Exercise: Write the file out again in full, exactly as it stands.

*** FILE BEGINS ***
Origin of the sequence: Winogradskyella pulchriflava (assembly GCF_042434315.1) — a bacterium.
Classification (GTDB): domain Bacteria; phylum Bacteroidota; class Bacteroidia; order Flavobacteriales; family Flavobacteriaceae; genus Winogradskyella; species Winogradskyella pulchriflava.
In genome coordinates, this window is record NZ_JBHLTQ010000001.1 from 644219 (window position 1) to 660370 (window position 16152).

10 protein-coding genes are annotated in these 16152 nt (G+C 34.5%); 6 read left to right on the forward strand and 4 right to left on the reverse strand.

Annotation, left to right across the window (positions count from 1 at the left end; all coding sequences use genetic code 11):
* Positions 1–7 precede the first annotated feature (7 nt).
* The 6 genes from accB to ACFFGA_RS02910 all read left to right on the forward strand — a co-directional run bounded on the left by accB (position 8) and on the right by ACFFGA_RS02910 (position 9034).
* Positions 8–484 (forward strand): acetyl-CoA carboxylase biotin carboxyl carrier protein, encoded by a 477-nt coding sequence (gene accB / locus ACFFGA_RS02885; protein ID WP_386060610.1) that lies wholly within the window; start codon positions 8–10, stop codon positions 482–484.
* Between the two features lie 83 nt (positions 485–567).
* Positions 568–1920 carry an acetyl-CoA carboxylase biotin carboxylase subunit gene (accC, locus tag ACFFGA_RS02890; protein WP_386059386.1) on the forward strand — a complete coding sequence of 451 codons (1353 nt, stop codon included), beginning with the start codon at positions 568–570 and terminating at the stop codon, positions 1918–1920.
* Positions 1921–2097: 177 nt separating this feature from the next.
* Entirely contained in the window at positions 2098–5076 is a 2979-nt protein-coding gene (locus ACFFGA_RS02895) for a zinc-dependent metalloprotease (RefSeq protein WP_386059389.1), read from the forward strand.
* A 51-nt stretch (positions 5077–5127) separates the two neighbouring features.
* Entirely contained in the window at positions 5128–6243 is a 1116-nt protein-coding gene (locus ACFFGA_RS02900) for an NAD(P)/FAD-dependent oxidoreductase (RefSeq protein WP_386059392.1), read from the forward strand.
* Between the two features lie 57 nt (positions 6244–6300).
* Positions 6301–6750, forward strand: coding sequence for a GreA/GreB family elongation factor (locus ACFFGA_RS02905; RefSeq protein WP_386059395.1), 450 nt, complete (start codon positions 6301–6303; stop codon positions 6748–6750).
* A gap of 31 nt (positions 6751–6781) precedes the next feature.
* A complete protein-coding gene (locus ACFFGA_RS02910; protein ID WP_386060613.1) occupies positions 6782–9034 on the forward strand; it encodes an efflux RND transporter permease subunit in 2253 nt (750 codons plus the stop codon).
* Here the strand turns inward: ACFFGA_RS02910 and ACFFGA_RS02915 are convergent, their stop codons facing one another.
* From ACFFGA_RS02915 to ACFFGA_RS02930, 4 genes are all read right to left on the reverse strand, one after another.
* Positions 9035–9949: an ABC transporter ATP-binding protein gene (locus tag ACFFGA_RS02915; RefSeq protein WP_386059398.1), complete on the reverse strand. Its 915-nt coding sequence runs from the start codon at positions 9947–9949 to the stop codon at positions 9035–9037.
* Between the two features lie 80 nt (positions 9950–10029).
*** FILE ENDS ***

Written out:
Origin of the sequence: Winogradskyella pulchriflava (assembly GCF_042434315.1) — a bacterium.
Classification (GTDB): domain Bacteria; phylum Bacteroidota; class Bacteroidia; order Flavobacteriales; family Flavobacteriaceae; genus Winogradskyella; species Winogradskyella pulchriflava.
In genome coordinates, this window is record NZ_JBHLTQ010000001.1 from 644219 (window position 1) to 660370 (window position 16152).

10 protein-coding genes are annotated in these 16152 nt (G+C 34.5%); 6 read left to right on the forward strand and 4 right to left on the reverse strand.

Annotation, left to right across the window (positions count from 1 at the left end; all coding sequences use genetic code 11):
* Positions 1–7 precede the first annotated feature (7 nt).
* The 6 genes from accB to ACFFGA_RS02910 all read left to right on the forward strand — a co-directional run bounded on the left by accB (position 8) and on the right by ACFFGA_RS02910 (position 9034).
* Positions 8–484 (forward strand): acetyl-CoA carboxylase biotin carboxyl carrier protein, encoded by a 477-nt coding sequence (gene accB / locus ACFFGA_RS02885; protein ID WP_386060610.1) that lies wholly within the window; start codon positions 8–10, stop codon positions 482–484.
* Between the two features lie 83 nt (positions 485–567).
* Positions 568–1920 carry an acetyl-CoA carboxylase biotin carboxylase subunit gene (accC, locus tag ACFFGA_RS02890; protein WP_386059386.1) on the forward strand — a complete coding sequence of 451 codons (1353 nt, stop codon included), beginning with the start codon at positions 568–570 and terminating at the stop codon, positions 1918–1920.
* Positions 1921–2097: 177 nt separating this feature from the next.
* Entirely contained in the window at positions 2098–5076 is a 2979-nt protein-coding gene (locus ACFFGA_RS02895) for a zinc-dependent metalloprotease (RefSeq protein WP_386059389.1), read from the forward strand.
* A 51-nt stretch (positions 5077–5127) separates the two neighbouring features.
* Entirely contained in the window at positions 5128–6243 is a 1116-nt protein-coding gene (locus ACFFGA_RS02900) for an NAD(P)/FAD-dependent oxidoreductase (RefSeq protein WP_386059392.1), read from the forward strand.
* Between the two features lie 57 nt (positions 6244–6300).
* Positions 6301–6750, forward strand: coding sequence for a GreA/GreB family elongation factor (locus ACFFGA_RS02905; RefSeq protein WP_386059395.1), 450 nt, complete (start codon positions 6301–6303; stop codon positions 6748–6750).
* A gap of 31 nt (positions 6751–6781) precedes the next feature.
* A complete protein-coding gene (locus ACFFGA_RS02910; protein ID WP_386060613.1) occupies positions 6782–9034 on the forward strand; it encodes an efflux RND transporter permease subunit in 2253 nt (750 codons plus the stop codon).
* Here the strand turns inward: ACFFGA_RS02910 and ACFFGA_RS02915 are convergent, their stop codons facing one another.
* From ACFFGA_RS02915 to ACFFGA_RS02930, 4 genes are all read right to left on the reverse strand, one after another.
* Positions 9035–9949: an ABC transporter ATP-binding protein gene (locus tag ACFFGA_RS02915; RefSeq protein WP_386059398.1), complete on the reverse strand. Its 915-nt coding sequence runs from the start codon at positions 9947–9949 to the stop codon at positions 9035–9037.
* Between the two features lie 80 nt (positions 9950–10029).